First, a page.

Wages boost for the lowest-paid council workers
More than 650 workers, such as cleaners, laundry assistants and cooks, are set to see wages rise following a decision in principle by Midlothian Council to adopt what is known as the "living wage".
The "living wage" has been set across Scotland as £7.20 an hour, with the current minimum wage being £6.08 an hour.
The decision, made at this week's council meeting, means council officials will now go ahead and assess the impact of increasing wages for the staff involved to at least £7.20 an hour, with other options including £7.29 an hour.
A final decision on the specific new hourly rate, and how to implement it, will be made at a council meeting later in the year.
Cllr Bob Constable, leader, Midlothian Council, said: "This is an important day for our staff, who work hard in delivering services for our residents. Firstly, their endeavours will be rewarded with a living wage, rather than the minimum wage, and secondly, as many of the people who do these jobs are often women working part-time due to childcare commitments, we're supporting families and helping to close the unfair gender pay gap between women and men."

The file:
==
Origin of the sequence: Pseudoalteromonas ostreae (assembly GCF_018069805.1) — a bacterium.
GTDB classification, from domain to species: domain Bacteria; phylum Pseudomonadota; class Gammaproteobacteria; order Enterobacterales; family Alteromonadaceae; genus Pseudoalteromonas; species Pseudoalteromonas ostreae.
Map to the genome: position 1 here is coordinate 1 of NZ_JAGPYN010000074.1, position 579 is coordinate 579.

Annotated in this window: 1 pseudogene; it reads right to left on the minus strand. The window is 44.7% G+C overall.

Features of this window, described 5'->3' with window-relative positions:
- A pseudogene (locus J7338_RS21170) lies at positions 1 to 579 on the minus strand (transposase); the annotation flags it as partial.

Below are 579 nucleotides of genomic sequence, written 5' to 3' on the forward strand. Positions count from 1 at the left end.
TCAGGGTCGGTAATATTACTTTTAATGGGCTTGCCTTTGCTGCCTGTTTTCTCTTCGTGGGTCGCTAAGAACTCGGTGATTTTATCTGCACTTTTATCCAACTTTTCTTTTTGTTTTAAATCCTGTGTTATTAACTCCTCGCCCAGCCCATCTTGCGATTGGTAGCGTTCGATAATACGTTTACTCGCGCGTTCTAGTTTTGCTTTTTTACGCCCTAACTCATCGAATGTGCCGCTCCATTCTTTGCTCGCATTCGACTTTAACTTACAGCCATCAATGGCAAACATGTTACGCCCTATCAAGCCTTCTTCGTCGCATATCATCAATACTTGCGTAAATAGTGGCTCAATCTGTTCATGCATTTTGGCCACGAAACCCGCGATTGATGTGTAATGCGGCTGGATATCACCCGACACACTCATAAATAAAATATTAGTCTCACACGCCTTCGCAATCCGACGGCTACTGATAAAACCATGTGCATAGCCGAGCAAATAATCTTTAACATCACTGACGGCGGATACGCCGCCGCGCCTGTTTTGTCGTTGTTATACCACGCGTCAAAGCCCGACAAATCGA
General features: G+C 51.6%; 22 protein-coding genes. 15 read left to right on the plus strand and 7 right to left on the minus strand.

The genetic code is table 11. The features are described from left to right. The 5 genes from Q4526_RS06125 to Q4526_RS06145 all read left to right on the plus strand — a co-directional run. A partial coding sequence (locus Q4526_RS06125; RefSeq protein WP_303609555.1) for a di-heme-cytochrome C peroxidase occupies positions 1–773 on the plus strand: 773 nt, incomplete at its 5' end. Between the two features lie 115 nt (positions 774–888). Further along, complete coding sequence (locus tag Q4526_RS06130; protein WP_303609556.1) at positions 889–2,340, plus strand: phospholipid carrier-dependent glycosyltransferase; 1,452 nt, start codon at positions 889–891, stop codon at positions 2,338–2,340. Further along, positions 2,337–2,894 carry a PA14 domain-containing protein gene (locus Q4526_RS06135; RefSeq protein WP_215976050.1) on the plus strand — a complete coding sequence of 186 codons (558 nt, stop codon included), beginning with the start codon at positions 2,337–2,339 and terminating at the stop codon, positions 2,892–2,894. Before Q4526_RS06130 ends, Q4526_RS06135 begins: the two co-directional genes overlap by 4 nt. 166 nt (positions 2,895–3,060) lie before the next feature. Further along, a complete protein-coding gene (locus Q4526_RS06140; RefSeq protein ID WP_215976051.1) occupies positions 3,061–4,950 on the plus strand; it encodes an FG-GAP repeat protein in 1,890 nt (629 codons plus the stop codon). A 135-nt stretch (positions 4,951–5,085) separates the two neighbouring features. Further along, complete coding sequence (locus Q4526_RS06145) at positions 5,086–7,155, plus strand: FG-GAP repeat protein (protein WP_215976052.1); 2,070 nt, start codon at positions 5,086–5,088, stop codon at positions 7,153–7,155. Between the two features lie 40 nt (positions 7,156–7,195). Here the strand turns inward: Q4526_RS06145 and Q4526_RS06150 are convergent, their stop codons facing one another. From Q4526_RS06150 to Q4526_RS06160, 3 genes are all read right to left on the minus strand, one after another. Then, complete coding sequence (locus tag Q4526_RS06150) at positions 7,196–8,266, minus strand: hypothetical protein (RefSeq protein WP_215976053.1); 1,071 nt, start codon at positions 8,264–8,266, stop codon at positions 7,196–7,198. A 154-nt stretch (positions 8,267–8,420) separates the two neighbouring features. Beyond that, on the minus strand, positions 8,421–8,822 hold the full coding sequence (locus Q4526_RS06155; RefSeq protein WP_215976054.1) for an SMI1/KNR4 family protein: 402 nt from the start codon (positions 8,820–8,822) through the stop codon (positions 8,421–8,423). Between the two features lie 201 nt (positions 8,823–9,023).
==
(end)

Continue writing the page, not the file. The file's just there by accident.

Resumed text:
The council has 677 posts where the employee is paid less than £7.20 an hour. Of these posts, 585 are held by women.
The costs of introducing a living wage of £7.20 an hour have been estimated at £53,000 a year.
The council employs around 4300 people.
Across Scotland, 22 councils have introduced or are committed to introducing the Living Wage so far, with Midlothian now becoming the 23rd to have made this decision.